European tourists expected to pour in

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More European tourists are expected to visit the country after the European Union (EU) lifted a three-year ban on local airlines, top officials said.


Tourism Secretary Ramon Jimenez said he expects a “significant increase” in tourist arrivals from Europe, where flag carrier Philippine Airlines (PAL) may again fly.

European tourists, sans PAL flights to Europe, have already spiked by 8.5 percent to 213, 598 arrivals from January to March 2013 from 196,754 visitors a year ago.

“The United Kingdom, Germany and France are among the key European markets with stable influx to the country,” Jimenez’s statement on Thursday read.

Once PAL flights to and from Europe are made available later this year, tourist influx will likely “include those from adjacent countries,” Jimenez said.

“PAL will be able to effectively augment the existing services by foreign carriers that cater to tourists in the region,” he added, noting this will contribute to the goal of 10 million tourists by 2016.

The European Union on Wednesday dropped PAL from its so-called air safety list, which tags airlines banned from making flights to the bloc’s 23 member states.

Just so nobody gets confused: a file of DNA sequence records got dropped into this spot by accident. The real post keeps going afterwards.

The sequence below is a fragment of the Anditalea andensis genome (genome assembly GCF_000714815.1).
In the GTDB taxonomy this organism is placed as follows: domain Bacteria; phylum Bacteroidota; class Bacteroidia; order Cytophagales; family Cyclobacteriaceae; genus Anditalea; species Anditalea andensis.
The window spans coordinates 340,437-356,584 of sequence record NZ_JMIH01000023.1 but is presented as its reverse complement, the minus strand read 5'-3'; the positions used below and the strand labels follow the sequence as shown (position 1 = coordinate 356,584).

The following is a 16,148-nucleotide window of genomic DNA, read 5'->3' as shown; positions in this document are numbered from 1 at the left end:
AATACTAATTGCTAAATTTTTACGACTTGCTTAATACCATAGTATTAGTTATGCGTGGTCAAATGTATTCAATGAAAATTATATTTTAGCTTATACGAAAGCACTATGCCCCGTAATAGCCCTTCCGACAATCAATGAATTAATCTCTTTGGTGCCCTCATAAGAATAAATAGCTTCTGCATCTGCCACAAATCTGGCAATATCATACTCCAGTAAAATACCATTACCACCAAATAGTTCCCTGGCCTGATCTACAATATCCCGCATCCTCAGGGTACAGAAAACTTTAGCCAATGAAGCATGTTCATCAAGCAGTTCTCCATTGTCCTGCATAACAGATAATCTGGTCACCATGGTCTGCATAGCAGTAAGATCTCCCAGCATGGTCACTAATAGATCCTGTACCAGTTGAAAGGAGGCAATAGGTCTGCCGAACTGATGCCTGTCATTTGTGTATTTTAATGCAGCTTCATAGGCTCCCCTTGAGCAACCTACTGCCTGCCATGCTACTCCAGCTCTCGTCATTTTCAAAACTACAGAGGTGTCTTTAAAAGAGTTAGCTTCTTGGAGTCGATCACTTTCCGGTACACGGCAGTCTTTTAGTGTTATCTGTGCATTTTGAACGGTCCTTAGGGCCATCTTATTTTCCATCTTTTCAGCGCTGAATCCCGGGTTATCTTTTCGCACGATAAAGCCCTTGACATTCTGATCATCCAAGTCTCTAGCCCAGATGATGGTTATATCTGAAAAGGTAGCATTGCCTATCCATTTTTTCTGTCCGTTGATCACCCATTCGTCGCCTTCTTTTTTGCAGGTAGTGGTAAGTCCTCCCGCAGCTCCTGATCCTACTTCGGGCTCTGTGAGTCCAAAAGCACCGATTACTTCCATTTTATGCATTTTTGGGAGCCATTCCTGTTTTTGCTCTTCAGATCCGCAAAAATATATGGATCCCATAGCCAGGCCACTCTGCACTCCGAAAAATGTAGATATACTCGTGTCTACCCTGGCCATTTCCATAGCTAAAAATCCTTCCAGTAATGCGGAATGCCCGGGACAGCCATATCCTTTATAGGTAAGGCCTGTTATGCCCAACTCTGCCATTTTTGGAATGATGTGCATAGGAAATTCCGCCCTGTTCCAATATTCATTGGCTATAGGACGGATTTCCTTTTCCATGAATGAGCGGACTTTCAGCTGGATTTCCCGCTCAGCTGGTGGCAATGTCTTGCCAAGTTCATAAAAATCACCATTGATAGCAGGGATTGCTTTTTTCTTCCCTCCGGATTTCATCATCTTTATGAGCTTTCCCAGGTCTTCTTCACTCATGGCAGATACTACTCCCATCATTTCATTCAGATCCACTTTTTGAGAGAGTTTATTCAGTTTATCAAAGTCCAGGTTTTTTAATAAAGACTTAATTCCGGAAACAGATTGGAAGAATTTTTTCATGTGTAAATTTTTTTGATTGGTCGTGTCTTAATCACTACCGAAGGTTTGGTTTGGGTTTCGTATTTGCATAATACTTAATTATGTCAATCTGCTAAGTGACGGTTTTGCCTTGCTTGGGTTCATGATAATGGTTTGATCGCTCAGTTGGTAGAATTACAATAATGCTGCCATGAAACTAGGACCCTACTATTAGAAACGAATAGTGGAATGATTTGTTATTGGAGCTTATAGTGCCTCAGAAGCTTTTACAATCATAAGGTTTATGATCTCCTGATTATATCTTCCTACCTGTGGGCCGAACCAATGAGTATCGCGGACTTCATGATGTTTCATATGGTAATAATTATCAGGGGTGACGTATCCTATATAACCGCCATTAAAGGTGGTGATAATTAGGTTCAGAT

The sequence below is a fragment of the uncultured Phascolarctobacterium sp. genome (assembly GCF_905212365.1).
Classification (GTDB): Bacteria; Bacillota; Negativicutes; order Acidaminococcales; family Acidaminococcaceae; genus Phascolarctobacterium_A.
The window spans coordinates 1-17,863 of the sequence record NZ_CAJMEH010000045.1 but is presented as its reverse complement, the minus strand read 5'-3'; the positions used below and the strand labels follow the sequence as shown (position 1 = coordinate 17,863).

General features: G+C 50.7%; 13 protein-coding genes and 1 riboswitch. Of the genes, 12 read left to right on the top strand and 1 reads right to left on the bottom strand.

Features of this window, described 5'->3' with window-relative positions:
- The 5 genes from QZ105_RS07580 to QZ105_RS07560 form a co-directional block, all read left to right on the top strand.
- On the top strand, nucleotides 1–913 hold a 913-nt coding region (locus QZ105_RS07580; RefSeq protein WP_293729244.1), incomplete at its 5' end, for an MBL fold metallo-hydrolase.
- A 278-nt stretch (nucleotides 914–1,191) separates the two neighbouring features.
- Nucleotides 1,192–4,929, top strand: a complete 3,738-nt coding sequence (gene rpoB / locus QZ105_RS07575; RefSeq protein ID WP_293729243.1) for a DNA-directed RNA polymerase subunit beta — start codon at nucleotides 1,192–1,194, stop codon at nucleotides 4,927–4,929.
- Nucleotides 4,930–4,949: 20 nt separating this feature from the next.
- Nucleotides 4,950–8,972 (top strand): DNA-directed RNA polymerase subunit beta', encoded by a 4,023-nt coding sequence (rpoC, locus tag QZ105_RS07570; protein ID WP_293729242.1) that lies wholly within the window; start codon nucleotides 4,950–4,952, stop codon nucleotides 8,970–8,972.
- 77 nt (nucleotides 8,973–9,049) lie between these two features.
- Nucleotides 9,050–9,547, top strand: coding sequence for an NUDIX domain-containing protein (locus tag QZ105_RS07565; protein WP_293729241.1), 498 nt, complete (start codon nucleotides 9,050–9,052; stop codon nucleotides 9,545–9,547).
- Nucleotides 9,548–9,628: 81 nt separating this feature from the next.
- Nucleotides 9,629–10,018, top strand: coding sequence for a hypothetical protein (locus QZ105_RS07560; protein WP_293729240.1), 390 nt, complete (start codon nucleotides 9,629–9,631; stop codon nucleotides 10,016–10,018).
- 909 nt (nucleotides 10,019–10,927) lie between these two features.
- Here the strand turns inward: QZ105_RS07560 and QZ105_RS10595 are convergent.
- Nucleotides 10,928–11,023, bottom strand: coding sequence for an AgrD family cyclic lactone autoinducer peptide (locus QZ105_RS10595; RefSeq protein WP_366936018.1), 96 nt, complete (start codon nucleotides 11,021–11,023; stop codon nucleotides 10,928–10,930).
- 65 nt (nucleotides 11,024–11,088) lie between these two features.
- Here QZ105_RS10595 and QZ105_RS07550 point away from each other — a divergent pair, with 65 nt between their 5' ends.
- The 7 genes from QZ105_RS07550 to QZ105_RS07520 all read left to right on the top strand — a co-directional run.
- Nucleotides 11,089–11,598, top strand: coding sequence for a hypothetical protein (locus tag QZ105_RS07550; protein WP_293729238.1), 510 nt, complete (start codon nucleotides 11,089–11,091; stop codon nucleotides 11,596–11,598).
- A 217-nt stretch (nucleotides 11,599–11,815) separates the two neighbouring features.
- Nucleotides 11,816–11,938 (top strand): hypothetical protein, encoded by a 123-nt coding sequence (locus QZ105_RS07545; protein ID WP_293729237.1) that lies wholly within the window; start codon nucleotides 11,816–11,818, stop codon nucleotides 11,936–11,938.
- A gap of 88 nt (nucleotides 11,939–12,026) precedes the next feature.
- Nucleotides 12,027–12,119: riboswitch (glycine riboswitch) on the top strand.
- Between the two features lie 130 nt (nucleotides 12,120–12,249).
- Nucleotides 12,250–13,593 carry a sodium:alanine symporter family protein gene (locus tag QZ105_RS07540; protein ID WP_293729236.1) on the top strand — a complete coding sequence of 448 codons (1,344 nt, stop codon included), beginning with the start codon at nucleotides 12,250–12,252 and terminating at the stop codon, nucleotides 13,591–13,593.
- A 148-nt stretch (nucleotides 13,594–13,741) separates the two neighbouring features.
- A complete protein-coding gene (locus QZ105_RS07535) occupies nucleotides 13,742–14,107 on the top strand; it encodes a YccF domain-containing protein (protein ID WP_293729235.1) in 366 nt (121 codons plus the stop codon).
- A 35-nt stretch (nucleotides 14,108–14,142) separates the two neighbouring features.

All Philippine carriers have been included in the list in 2010, after the International Civil Aviation Authority highlighted problems in complying with safety policies.

Welcoming the development, Palace spokesperson Edwin Lacierda lauded the Civil Aviation Authority of the Philippines (CAAP), which EU cited for competence.

Aside from boosting tourism, direct flights to Europe will also “enhance competitiveness and facilitate the entry of investments from the Eurozone,” Lacierda said.

Transportation Secretary Emilio Abaya, for his part, called the easing “an assurance to the public of the country’s compliance with international aviation safety standards.”

While all other airlines in the Philippines however remain banned in EU member states, Abaya said budget carrier Cebu Pacific may be re-evaluated within six months.

The Gokongwei-led airline this year figured in at least two airport mishaps: one of its planes overshot the Davao airport runway in June while another skidded at the NAIA runway.

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